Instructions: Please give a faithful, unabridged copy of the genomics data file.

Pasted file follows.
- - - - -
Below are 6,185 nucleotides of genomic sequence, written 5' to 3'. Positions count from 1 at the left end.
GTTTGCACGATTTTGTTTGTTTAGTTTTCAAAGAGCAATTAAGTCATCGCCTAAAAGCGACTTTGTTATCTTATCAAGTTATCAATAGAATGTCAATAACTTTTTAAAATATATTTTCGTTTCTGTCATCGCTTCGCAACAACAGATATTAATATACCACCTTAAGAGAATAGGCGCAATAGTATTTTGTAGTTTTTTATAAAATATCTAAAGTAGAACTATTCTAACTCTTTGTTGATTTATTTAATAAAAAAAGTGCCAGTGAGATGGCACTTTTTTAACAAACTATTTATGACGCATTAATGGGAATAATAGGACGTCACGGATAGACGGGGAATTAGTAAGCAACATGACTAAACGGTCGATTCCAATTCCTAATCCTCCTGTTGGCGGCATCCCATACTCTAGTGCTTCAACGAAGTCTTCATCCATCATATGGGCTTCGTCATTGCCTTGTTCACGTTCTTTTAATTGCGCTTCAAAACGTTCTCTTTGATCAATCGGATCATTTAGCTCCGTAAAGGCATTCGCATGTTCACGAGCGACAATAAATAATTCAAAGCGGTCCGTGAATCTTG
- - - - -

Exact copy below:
Below are 6,185 nucleotides of genomic sequence, written 5' to 3'. Positions count from 1 at the left end.
GTTTGCACGATTTTGTTTGTTTAGTTTTCAAAGAGCAATTAAGTCATCGCCTAAAAGCGACTTTGTTATCTTATCAAGTTATCAATAGAATGTCAATAACTTTTTAAAATATATTTTCGTTTCTGTCATCGCTTCGCAACAACAGATATTAATATACCACCTTAAGAGAATAGGCGCAATAGTATTTTGTAGTTTTTTATAAAATATCTAAAGTAGAACTATTCTAACTCTTTGTTGATTTATTTAATAAAAAAAGTGCCAGTGAGATGGCACTTTTTTAACAAACTATTTATGACGCATTAATGGGAATAATAGGACGTCACGGATAGACGGGGAATTAGTAAGCAACATGACTAAACGGTCGATTCCAATTCCTAATCCTCCTGTTGGCGGCATCCCATACTCTAGTGCTTCAACGAAGTCTTCATCCATCATATGGGCTTCGTCATTGCCTTGTTCACGTTCTTTTAATTGCGCTTCAAAACGTTCTCTTTGATCAATCGGATCATTTAGCTCCGTAAAGGCATTCGCATGTTCACGAGCGACAATAAATAATTCAAAGCGGTCCGTGAATCTTG